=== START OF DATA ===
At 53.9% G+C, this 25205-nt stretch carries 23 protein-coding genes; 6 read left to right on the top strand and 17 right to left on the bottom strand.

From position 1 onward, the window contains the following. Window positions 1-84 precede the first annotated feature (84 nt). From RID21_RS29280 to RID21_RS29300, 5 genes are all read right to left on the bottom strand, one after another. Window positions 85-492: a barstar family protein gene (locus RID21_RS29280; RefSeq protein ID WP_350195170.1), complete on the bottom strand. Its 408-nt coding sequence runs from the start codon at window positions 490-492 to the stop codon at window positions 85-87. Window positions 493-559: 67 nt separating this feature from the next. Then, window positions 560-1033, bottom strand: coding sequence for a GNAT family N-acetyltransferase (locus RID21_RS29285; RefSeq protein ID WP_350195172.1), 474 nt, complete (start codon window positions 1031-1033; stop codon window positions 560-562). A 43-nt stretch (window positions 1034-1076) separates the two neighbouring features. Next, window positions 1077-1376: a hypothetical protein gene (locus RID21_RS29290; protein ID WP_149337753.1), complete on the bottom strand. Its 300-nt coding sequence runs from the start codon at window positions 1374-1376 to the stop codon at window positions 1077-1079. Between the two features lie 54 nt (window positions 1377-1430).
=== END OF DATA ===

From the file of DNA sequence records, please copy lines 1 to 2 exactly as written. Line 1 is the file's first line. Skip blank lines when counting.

At 53.9% G+C, this 25205-nt stretch carries 23 protein-coding genes; 6 read left to right on the top strand and 17 right to left on the bottom strand.

From position 1 onward, the window contains the following. Window positions 1-84 precede the first annotated feature (84 nt). From RID21_RS29280 to RID21_RS29300, 5 genes are all read right to left on the bottom strand, one after another. Window positions 85-492: a barstar family protein gene (locus RID21_RS29280; RefSeq protein ID WP_350195170.1), complete on the bottom strand. Its 408-nt coding sequence runs from the start codon at window positions 490-492 to the stop codon at window positions 85-87. Window positions 493-559: 67 nt separating this feature from the next. Then, window positions 560-1033, bottom strand: coding sequence for a GNAT family N-acetyltransferase (locus RID21_RS29285; RefSeq protein ID WP_350195172.1), 474 nt, complete (start codon window positions 1031-1033; stop codon window positions 560-562). A 43-nt stretch (window positions 1034-1076) separates the two neighbouring features. Next, window positions 1077-1376: a hypothetical protein gene (locus RID21_RS29290; protein ID WP_149337753.1), complete on the bottom strand. Its 300-nt coding sequence runs from the start codon at window positions 1374-1376 to the stop codon at window positions 1077-1079. Between the two features lie 54 nt (window positions 1377-1430).